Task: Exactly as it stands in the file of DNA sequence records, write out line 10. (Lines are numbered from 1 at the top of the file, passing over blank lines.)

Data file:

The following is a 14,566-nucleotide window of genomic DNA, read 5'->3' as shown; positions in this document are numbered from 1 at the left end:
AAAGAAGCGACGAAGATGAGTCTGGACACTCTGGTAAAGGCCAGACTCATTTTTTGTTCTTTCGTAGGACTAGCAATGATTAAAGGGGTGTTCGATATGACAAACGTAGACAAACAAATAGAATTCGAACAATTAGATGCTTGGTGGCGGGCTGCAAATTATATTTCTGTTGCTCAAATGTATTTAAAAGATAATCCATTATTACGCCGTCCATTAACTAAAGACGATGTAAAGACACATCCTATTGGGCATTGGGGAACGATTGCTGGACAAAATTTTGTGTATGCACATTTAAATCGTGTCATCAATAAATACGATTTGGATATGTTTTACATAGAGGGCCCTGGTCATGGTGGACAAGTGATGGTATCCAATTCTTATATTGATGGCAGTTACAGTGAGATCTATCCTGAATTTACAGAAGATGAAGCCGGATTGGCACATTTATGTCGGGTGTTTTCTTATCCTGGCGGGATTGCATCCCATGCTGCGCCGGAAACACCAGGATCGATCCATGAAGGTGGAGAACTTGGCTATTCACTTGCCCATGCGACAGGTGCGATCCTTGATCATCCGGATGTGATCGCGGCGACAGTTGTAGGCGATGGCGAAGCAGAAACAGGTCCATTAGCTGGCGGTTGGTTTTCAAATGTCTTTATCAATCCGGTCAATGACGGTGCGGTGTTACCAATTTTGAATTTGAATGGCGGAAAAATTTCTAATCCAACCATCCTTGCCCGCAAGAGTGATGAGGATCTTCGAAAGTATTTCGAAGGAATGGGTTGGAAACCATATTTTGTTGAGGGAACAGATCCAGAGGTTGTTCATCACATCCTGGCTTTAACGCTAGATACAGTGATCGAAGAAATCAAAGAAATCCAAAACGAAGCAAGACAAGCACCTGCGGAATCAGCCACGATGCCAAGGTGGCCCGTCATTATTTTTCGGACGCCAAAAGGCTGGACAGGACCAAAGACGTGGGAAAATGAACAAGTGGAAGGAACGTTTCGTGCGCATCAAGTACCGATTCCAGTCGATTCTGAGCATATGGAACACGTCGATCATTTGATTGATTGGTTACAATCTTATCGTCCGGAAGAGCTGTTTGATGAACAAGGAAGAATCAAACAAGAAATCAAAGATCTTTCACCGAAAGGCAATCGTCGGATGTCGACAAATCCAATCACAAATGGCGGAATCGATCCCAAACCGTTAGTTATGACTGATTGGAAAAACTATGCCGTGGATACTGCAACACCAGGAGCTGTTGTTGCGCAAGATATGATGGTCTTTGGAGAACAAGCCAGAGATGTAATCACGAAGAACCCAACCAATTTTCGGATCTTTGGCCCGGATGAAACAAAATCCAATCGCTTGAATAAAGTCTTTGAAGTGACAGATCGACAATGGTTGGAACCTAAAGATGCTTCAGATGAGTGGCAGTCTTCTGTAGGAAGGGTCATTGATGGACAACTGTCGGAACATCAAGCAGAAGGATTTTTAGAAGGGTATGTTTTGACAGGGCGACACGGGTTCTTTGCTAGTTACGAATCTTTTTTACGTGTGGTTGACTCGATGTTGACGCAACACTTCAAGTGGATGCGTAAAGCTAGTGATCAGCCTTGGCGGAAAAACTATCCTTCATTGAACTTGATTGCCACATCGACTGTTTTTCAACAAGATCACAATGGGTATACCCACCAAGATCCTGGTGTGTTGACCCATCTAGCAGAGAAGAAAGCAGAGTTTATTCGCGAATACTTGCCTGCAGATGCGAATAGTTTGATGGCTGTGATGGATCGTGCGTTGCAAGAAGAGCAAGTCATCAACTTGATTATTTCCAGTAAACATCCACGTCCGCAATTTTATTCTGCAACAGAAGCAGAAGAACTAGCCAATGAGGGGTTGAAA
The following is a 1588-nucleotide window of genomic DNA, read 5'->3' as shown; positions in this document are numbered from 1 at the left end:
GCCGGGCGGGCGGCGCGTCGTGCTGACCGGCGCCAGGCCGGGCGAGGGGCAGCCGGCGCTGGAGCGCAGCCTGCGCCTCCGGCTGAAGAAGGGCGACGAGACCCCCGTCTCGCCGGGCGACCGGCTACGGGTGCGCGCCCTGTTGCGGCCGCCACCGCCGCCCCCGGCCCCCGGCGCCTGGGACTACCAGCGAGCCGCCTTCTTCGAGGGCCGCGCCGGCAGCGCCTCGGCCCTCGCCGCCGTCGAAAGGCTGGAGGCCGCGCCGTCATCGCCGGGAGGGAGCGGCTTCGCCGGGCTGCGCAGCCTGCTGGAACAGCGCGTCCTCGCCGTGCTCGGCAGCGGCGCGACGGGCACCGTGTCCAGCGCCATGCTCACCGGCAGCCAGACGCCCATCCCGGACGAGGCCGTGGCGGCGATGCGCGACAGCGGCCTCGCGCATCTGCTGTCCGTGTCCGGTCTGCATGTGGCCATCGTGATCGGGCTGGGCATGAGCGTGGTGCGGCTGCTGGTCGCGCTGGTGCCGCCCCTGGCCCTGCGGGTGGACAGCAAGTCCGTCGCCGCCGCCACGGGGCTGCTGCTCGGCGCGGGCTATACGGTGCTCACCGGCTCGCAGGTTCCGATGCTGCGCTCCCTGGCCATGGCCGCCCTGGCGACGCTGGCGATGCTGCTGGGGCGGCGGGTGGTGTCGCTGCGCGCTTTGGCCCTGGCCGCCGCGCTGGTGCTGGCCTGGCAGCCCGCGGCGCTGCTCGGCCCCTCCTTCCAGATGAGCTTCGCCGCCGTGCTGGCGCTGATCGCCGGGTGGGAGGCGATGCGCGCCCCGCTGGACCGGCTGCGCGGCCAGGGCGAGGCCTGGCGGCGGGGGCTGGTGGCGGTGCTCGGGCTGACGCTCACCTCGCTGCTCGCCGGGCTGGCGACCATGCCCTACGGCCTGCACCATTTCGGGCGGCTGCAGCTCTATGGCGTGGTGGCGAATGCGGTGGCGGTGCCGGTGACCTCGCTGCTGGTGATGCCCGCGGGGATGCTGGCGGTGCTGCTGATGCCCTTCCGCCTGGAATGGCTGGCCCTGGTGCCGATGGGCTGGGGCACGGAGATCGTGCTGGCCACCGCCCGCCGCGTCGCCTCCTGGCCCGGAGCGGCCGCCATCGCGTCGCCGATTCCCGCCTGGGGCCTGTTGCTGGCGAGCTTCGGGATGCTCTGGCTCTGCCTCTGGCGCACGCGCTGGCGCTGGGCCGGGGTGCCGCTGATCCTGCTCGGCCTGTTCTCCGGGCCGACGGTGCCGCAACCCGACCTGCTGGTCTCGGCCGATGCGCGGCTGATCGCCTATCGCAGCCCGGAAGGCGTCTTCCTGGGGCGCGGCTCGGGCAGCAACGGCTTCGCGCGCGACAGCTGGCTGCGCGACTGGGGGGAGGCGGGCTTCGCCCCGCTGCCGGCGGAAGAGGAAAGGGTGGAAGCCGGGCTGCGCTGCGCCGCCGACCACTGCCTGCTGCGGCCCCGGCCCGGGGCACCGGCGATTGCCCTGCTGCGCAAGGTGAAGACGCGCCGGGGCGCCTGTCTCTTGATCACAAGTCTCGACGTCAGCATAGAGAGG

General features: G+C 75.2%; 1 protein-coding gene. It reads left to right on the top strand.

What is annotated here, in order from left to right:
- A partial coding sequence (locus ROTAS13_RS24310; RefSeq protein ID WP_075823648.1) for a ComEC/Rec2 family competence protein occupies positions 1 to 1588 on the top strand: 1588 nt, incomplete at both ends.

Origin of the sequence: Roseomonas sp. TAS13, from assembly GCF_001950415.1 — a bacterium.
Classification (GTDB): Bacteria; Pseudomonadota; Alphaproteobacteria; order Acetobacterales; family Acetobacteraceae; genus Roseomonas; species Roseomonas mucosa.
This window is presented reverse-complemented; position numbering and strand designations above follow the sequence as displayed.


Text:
This window is presented reverse-complemented; position numbering and strand designations above follow the sequence as displayed.